In this article, I continue to look into run style and its impact on the outcome of horse races, writes Dave Renham. This piece focuses on the run style profile of individual horses and initially examines data from 2021, before comparing with results from the first part of the 2022 flat season, up to June 24th.
Before divulging my findings, for new readers I will briefly discuss what is meant by run style. Essentially, run style is the position a horse takes up very early on in the race. These are split into four categories as follows:
Led (4) – front runners; horses or horses that take an early lead; Prominent (3) – horses that track the pace close behind the leader(s); Mid Division (2) – horses that race mid pack; Held Up (1) – horses that race at, or near the back of the field early.
The number in brackets is the run style score that is assigned to each section. These numbers can be a useful tool for number crunchers like myself and they will be used at certain points in this article.
If we look at any Geegeez racecard and click on the pace ‘tab’ we get some past run style data for the race in question. Here is an example from April of this year – a 5f handicap at Windsor:
As can be seen, the run style figures from each horse's previous four races are shown (LR, 2LR, 3LR, 4LR). These figures are quite tight / close and hence it is difficult to be confident about predicting the order in which the field is likely to order itself early in the race.
The most important run style prediction is always which horse is most likely to front run and that is tricky here too. La Roca Del Fuego topped the list, just, on 14 points, so was marginally the most likely front runner, and as it turned out did lead from start to finish.
However, pre-race, one could not have been confident that La Roca Del Fuego was going to lead. In an ideal world when trying to predict the front runner, we would prefer a horse to be well ahead numerically of the rest of its field. For example, Horse A has 16 points (the maximum possible for a four-race sample), and Horses B, C, D, etc all have scores in single figures. Even then we cannot guarantee Horse A will lead but all things being considered, the chances are very likely he/she will.
Some less regular readers at this point may be asking themselves why trying to predict the front runner is a useful thing to try to do. The answer is simple: front runners are the best value at most distances on the flat; and many distances over the sticks, too. For example, in 5f handicaps in the UK from 1st Jan 2018 to 31st Dec 2020, if you had predicted who would front run pre-race and place a £1 bet on every single horse you would have won nearly 20% of all your bets for an impressive profit of £619.46 (ROI +32.7%).
Now to the article proper as it were:
My focus today is on UK handicaps of 5 furlongs to 1 mile; I am using these races as there is a strong front running bias in general at shorter distances. The bias is strongest over 5f (see example above), but it is still potent up to a mile on most courses. My initial dataset looked at all such races in 2021.
To start with I focused on all horses that had raced at least 4 times in 5f - 1 mile handicaps in 2021. From there I wanted to check a few different things.
Horse run style averages (UK turf flat handicaps, 5f-1m, 2021)
First stop was producing run style averages for each horse: this was performed in exactly the same way that I have created trainer, jockey and course run style averages in the past. I simply added up the Geegeez pace / run style points for a particular horse over the 2021 season and divided it by the number of races. The higher the average the more prominent the horse tends to race. The averages ranged from 4.00 (horses that led in every race they contested in 2021) to 1.00 (horses that were held up in every race they contested in 2021). Just 12 horses had run style averages of 4.00, which will come as no surprise as I was looking at ALL their runs in these handicaps over the year.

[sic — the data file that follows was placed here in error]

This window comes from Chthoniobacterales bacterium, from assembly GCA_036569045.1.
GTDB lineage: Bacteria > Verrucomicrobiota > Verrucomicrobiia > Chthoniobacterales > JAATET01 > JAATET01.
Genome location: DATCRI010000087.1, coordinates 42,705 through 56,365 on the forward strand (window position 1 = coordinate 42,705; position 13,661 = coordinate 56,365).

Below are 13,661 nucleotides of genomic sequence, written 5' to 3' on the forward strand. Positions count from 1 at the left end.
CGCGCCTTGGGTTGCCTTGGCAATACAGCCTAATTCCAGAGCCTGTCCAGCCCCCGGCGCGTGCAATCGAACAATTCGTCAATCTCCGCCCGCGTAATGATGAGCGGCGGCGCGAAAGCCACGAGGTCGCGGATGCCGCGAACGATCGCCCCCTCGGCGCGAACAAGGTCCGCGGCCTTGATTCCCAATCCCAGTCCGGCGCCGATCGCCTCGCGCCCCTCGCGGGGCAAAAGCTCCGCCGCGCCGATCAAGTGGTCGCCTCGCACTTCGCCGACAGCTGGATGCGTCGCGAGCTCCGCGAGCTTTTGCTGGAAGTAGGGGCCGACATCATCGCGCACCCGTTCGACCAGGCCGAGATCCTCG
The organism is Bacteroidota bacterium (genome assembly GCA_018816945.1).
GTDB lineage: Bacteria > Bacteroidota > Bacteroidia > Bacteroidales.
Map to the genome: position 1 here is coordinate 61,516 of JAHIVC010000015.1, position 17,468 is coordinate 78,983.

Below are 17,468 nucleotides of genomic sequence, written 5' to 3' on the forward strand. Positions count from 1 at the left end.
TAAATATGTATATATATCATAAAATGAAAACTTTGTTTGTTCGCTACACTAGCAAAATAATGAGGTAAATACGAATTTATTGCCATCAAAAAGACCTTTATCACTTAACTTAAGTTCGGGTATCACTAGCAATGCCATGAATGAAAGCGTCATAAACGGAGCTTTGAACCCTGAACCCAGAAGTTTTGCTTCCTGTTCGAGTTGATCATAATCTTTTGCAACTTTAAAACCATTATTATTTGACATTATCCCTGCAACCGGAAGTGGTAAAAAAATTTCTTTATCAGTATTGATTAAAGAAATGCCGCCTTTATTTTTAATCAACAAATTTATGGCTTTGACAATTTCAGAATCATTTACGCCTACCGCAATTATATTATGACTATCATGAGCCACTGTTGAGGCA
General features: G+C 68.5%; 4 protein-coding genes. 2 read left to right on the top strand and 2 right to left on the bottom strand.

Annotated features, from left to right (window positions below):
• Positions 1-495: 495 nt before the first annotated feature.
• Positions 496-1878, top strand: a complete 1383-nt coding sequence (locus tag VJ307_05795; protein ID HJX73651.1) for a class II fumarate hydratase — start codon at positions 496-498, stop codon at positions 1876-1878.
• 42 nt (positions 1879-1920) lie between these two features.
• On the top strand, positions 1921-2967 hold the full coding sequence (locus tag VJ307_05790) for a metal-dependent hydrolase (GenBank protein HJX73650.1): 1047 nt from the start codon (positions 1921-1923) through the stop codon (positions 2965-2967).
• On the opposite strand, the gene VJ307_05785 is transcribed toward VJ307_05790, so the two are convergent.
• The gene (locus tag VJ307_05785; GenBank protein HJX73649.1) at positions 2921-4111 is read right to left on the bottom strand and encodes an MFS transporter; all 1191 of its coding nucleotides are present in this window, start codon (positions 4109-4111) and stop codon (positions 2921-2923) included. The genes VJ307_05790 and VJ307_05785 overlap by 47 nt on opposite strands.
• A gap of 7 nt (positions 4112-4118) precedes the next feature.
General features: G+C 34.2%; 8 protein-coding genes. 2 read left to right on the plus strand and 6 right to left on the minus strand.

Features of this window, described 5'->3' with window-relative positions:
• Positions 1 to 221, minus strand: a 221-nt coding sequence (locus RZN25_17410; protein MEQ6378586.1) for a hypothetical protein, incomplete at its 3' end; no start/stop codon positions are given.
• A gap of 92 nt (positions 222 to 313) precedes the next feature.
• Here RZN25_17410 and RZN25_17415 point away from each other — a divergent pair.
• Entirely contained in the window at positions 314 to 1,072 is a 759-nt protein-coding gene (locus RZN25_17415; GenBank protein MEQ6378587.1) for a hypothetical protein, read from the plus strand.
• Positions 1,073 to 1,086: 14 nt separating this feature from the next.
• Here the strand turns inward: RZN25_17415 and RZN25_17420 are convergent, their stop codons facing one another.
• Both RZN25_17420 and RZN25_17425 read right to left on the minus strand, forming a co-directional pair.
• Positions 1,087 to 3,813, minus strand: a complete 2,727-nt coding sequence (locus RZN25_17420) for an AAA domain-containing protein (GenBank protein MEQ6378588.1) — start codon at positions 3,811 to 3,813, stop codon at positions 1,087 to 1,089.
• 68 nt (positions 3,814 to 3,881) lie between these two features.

There was a horse that raced 37 times in 2021 – yes, 37! The horse in question was Qaaraat. Qaaraat had a run style average for the year of 3.11 thanks to leading 11 times, racing prominently 21 times, mid-division three times, and being held up just twice.
Here is a selection of horses with their run style averages for 2021. I have chosen those with some of the highest run style averages, and those with some of the lowest – the number of races they contested in also shown:
|Horse||2021 races||2021 run style average||Horse||2021 races||2021 run style average|
|How Bizarre||5||4.00||Diffident Spirit||4||1.25|
|Master Matt||4||4.00||Hope Springs||4||1.25|
|Pinnata||6||4.00||James Park Woods||4||1.25|
|Rains Of Castamere||7||3.86||Otto Oyl||4||1.25|
|La Roca Del Fuego||6||3.83||Rectory Road||12||1.25|
|Eye Of The Water||5||3.80||Eyes||13||1.23|
|King Of Stars||10||3.80||Treacherous||13||1.23|
|Twilight Madness||4||3.75||Amazing Amaya||5||1.20|
|Just Glamorous||7||3.71||Our Little Pony||5||1.20|
|Zulu Girl||7||3.71||Power On||10||1.20|
|Al Simmo||6||3.67||Air To Air||6||1.17|
|Autumn Flight||12||3.67||Fantasy Believer||6||1.17|
|Boogie Time||9||3.67||La Rav||6||1.17|
|Global Esteem||11||3.64||True Mason||12||1.17|
|Gometra Ginty||11||3.64||Duke Of Firenze||19||1.16|
|Antagonize||8||3.63||The Cola Kid||13||1.15|
|Charming Kid||8||3.63||Papas Girl||7||1.14|
|Just Frank||8||3.63||Surprise Picture||7||1.14|
|Air Raid||5||3.60||Alba Del Sole||8||1.13|
|Alba De Tormes||5||3.60||Clashaniska||8||1.13|
|Animal Instinct||5||3.60||Desert Land||16||1.13|
|Wings Of A Dove||5||3.60||Libby Ami||11||1.09|
|Thegreyvtrain||24||3.58||De Vegas Kid||12||1.08|
|Gobi Sunset||7||3.57||Golden Apollo||12||1.08|
|Healing Power||7||3.57||Van Dijk||14||1.07|
|Mountain Brave||9||3.56||Catch My Breath||14||1.00|
|Goddess Of Fire||13||3.54||Divine Messenger||6||1.00|
|Bert Kibbler||6||3.50||Fastnet Crown||6||1.00|
|Della Mare||4||3.50||Mayson Mount||5||1.00|
|Louie de Palma||6||3.50||Raatea||7||1.00|
|Modular Magic||6||3.50||Sin E Shekells||5||1.00|
|Rhubarb Bikini||6||3.50||Stone Of Destiny||6||1.00|